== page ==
Growing up in Sagamihara City, Japan, Yuito Kimura had no idea what he wanted to spend his life doing. Choosing a career path seemed like an impossible task, and as a teenager he decided to move to the United States to learn English. When it was time to leave, he wanted to express how thankful he was to his host family for letting him stay and growing such a close relationship, so he created a music video with over 300 pictures. Not only did his experience of staying in Denver change his life, but this seemingly simple act of creating a heartfelt music video was cataclysmic; while putting together the images, Kimura realized he had a passion and innate talent for filmmaking, and he since has never looked back.
“I gave them the video when I left the house, and later I got a message from them that the host mother cried while she was watching the video. That made me so happy that I could impress somebody with what I created. This experience made me realize the magic of filmmaking and it made me decide that is what I needed to spend my life doing,” he said.
Now, over ten years later, Kimura is a sought-after cinematographer both in Japan and abroad. His resume is filled with successful projects, from the music video “We are Stars” to an acclaimed television and web commercial for Townforst. His work on films like Dropping the S Bomb and Back to the Future? showcase his immense talent and versatility.
When creating the video Star Wars: Amulet of Urlon, Kimura had the chance to honor one of his favorite franchises while creating an impactful piece of art, and it was an opportunity too good to miss. The film features a Relic Hunter who explores a cave in the quest for buried treasure in an unknown planet in the galaxy. The story is simple, and it is a visually exciting film, especially for Star Wars fans.
Not only did the film resonate with fans of the classic Star Wars films, but it went on to receive critical acclaim. It was an Official Selection at the Tampa Bay Comic Con Film Festival 2017, San Francisco Comic Con Film Festival 2017, GeekFest Film Festival 2016, TRIFI International Film Festival 2016, Hero16 Rose City Hero/Fan Film Showcase 2016, and the MidAmeriCon II Film Festival 2016. Kimura’s touch on the project made it all possible.
“Working with Yuito was a great experience, he is very talented and had a broad understanding of different cinematic styles and technical skills to efficiently execute ideas on set. I was first referred to him by a work colleague who insisted his talent was perfect for this project, and it was. He is also a team player, he took time to understand the creative direction, add to it, and create something truly remarkable. Collaboration skill is a must in this industry and Yuito has it in droves,” said Matt Lopez, Producer.
There was no dialogue throughout the film and the story was only told by the character’s movement. This made the cinematography that much more important. Also, because of the amount of visual effects created in post-production, shooting was a fun challenge for the cinematographer.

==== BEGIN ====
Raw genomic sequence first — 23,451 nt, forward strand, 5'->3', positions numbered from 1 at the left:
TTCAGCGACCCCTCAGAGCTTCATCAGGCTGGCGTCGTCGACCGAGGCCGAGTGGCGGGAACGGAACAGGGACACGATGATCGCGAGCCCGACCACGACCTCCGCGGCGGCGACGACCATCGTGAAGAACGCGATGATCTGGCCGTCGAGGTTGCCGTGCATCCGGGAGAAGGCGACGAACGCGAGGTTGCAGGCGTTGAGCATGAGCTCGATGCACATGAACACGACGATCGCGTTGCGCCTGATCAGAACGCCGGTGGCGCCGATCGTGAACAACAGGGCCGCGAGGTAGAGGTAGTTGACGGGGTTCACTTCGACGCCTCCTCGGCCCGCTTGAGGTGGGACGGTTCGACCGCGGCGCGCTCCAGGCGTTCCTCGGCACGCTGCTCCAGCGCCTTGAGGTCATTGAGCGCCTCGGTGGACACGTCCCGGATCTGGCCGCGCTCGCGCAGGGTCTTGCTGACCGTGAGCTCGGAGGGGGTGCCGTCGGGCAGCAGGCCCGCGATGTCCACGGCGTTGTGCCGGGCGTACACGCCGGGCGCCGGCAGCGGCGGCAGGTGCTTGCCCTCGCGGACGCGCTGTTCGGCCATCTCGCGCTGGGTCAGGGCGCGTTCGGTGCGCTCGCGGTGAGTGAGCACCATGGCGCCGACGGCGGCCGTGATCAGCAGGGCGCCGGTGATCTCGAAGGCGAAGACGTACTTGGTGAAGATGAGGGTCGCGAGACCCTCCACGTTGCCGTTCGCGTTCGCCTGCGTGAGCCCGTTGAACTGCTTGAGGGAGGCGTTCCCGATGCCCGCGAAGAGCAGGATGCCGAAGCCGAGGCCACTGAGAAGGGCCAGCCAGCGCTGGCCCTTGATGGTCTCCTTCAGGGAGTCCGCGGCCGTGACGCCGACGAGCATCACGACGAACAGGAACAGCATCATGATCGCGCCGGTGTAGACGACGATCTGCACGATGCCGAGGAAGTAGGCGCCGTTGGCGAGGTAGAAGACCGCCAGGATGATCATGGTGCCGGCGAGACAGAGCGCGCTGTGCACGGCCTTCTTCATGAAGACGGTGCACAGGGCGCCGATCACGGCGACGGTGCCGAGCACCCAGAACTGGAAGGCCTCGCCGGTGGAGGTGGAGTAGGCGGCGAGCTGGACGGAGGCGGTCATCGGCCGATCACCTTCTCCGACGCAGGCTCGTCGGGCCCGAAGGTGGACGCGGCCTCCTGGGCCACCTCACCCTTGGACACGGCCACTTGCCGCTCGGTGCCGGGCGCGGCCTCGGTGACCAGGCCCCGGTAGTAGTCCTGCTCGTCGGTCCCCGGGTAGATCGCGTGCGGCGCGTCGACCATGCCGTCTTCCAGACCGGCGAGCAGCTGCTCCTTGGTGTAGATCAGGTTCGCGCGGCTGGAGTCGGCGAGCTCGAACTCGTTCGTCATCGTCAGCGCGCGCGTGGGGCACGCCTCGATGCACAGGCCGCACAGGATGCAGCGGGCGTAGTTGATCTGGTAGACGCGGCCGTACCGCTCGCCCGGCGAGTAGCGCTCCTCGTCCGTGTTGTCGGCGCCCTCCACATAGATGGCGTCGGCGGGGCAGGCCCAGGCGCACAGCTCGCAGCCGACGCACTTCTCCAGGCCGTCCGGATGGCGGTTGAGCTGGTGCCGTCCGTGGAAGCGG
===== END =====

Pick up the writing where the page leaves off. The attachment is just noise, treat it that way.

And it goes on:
The opening and the ending scene are set in a deep treasure cave, so Kimura and his team needed to walk a long way to find a big cave along the beach that would suit the film.
“What I enjoyed while working on this project was overcoming the challenges, making sure it looked the best it could. This is always fun for me. I love puzzles, solving problems under a certain condition is very fun to me. Working as a cinematographer is like playing a three or four-dimensional puzzle game. Shooting a Sci-Fi project is always complicated, but it’s more fun because of that,” he said.
Kimura’s favorite scene to shoot was the lightsaber fight. Most of the shots in this scene were handheld and the director trusted the cinematographer’s vision, allowing him to freely move around to capture what he really wanted.
“We had limited choice of location but revealing ten to twenty percent is enough to understand what’s going on in the movie. I believe that one of the enchantments of filmmaking is trying not to show everything I see in order to really transport the audience,” he described.
The team also needed to fake a lot of things to make it look like a set, as they were shooting in a forest with an abandoned cabin. They used two big black cardboard pieces to create gates for the main character. There were two people holding the boards by the side and slowly stepped back at the same time, so on camera it looked like the gate opened and the character appeared. This, as Kimura explains, is the magic of movies.
“As a big Star Wars fan, it was fun to imagine on set how the lightsaber fighting scene with Relic Hunter and enemies would turn out with VFX on post production. That made me very excited,” he concluded.
Star Wars fans should watch Kimura’s captivating work in Star Wars: Amulet of Urlon here.